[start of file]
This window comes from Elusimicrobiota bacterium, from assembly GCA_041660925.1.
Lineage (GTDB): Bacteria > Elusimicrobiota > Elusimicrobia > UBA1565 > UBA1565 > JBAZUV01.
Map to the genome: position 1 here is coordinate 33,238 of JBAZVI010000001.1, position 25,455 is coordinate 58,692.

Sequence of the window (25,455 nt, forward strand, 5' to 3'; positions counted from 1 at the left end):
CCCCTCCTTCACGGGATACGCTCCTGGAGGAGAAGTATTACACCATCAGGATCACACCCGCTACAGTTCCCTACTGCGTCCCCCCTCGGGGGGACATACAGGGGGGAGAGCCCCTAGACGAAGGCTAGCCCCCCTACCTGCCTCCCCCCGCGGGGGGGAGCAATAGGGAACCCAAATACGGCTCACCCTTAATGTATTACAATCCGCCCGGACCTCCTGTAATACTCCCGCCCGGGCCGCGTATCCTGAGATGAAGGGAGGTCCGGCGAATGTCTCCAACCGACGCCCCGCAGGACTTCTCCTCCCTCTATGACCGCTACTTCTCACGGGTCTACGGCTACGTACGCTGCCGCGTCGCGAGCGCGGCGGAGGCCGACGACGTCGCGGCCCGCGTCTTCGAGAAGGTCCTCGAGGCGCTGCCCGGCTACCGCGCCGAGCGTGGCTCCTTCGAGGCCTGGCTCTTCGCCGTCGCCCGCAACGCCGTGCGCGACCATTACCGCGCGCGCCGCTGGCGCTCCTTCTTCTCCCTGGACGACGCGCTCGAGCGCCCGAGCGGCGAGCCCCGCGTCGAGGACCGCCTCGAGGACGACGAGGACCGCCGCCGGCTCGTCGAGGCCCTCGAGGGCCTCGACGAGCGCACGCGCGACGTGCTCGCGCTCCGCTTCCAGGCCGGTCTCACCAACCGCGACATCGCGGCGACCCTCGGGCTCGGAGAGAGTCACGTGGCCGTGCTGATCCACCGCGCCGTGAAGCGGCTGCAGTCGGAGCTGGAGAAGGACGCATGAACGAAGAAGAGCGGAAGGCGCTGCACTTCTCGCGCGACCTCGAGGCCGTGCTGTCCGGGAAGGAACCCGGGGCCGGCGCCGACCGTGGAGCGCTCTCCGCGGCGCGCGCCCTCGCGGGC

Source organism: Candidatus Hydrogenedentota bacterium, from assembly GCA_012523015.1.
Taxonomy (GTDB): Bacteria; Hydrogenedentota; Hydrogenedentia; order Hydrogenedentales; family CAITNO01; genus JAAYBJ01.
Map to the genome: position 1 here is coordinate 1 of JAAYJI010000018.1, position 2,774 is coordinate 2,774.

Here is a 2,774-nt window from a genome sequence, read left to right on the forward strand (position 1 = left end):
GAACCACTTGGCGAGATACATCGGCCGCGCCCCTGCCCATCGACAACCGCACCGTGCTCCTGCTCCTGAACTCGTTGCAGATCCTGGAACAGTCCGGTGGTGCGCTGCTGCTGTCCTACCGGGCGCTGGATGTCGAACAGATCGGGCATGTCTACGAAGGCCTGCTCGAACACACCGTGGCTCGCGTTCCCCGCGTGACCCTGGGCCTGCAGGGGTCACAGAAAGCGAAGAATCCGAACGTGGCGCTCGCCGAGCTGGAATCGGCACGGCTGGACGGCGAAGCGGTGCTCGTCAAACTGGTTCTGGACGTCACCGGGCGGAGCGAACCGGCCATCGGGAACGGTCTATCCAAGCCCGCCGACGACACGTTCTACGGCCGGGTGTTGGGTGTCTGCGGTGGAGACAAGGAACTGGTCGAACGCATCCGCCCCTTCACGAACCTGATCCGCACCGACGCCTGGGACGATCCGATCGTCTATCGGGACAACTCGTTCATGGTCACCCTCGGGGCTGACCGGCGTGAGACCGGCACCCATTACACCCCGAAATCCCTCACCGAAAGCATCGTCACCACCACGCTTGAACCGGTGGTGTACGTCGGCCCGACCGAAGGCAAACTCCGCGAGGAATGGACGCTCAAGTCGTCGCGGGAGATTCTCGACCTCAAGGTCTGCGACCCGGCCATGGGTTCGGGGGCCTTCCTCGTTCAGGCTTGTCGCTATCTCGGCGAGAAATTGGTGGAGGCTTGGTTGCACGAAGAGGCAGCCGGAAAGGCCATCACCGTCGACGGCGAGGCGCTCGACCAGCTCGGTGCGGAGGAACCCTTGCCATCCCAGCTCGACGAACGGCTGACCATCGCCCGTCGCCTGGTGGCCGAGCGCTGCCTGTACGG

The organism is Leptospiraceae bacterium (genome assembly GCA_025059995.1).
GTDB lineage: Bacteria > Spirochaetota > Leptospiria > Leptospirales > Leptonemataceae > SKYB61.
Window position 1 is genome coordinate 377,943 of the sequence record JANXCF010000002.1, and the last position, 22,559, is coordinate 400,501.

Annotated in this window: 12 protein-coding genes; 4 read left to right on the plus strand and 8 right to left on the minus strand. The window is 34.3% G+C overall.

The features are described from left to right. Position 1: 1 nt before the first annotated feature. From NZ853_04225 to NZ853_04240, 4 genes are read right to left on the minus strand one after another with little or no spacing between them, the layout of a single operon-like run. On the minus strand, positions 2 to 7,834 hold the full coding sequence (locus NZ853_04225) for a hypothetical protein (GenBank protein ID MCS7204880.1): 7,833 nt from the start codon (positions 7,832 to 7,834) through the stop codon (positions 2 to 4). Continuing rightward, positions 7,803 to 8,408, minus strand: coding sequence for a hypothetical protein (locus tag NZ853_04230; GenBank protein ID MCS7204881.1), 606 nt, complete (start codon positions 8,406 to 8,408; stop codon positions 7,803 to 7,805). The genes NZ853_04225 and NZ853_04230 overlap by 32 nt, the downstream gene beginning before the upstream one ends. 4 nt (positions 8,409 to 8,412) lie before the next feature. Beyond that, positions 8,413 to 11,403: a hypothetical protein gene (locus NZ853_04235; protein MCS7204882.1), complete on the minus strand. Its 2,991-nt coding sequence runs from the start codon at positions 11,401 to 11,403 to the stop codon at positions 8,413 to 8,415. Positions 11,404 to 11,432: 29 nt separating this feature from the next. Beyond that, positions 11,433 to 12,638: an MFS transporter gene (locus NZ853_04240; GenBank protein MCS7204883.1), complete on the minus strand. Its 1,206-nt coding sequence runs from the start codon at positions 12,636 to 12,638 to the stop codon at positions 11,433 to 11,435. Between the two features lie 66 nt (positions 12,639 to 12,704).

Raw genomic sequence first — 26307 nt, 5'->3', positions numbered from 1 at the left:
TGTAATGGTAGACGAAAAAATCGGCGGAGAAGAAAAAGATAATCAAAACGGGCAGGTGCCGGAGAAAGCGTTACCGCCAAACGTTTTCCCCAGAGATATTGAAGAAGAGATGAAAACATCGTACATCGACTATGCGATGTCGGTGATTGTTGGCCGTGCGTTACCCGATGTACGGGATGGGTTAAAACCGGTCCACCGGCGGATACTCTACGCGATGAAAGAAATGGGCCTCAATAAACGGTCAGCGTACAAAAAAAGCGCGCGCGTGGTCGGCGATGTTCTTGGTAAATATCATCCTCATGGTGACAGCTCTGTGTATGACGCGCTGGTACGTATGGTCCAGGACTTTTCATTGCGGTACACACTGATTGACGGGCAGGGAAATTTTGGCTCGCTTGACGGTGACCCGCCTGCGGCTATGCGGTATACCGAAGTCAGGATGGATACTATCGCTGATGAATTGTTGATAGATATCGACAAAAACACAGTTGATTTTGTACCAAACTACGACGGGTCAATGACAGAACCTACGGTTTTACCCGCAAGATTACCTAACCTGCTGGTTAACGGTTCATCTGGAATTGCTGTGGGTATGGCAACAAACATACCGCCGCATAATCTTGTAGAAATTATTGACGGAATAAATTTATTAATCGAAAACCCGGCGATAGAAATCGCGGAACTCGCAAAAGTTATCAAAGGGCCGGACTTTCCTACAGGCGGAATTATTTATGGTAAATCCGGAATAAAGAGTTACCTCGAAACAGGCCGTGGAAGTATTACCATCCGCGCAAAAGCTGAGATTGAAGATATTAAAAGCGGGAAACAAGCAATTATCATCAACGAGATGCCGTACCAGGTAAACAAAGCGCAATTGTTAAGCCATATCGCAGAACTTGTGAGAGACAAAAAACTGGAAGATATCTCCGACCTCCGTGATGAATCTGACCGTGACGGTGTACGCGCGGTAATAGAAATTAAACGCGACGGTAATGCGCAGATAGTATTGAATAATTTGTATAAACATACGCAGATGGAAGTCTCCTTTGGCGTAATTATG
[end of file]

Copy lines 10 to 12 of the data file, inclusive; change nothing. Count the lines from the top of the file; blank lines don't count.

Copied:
GAACCACTTGGCGAGATACATCGGCCGCGCCCCTGCCCATCGACAACCGCACCGTGCTCCTGCTCCTGAACTCGTTGCAGATCCTGGAACAGTCCGGTGGTGCGCTGCTGCTGTCCTACCGGGCGCTGGATGTCGAACAGATCGGGCATGTCTACGAAGGCCTGCTCGAACACACCGTGGCTCGCGTTCCCCGCGTGACCCTGGGCCTGCAGGGGTCACAGAAAGCGAAGAATCCGAACGTGGCGCTCGCCGAGCTGGAATCGGCACGGCTGGACGGCGAAGCGGTGCTCGTCAAACTGGTTCTGGACGTCACCGGGCGGAGCGAACCGGCCATCGGGAACGGTCTATCCAAGCCCGCCGACGACACGTTCTACGGCCGGGTGTTGGGTGTCTGCGGTGGAGACAAGGAACTGGTCGAACGCATCCGCCCCTTCACGAACCTGATCCGCACCGACGCCTGGGACGATCCGATCGTCTATCGGGACAACTCGTTCATGGTCACCCTCGGGGCTGACCGGCGTGAGACCGGCACCCATTACACCCCGAAATCCCTCACCGAAAGCATCGTCACCACCACGCTTGAACCGGTGGTGTACGTCGGCCCGACCGAAGGCAAACTCCGCGAGGAATGGACGCTCAAGTCGTCGCGGGAGATTCTCGACCTCAAGGTCTGCGACCCGGCCATGGGTTCGGGGGCCTTCCTCGTTCAGGCTTGTCGCTATCTCGGCGAGAAATTGGTGGAGGCTTGGTTGCACGAAGAGGCAGCCGGAAAGGCCATCACCGTCGACGGCGAGGCGCTCGACCAGCTCGGTGCGGAGGAACCCTTGCCATCCCAGCTCGACGAACGGCTGACCATCGCCCGTCGCCTGGTGGCCGAGCGCTGCCTGTACGG

The organism is Leptospiraceae bacterium (genome assembly GCA_025059995.1).
GTDB lineage: Bacteria > Spirochaetota > Leptospiria > Leptospirales > Leptonemataceae > SKYB61.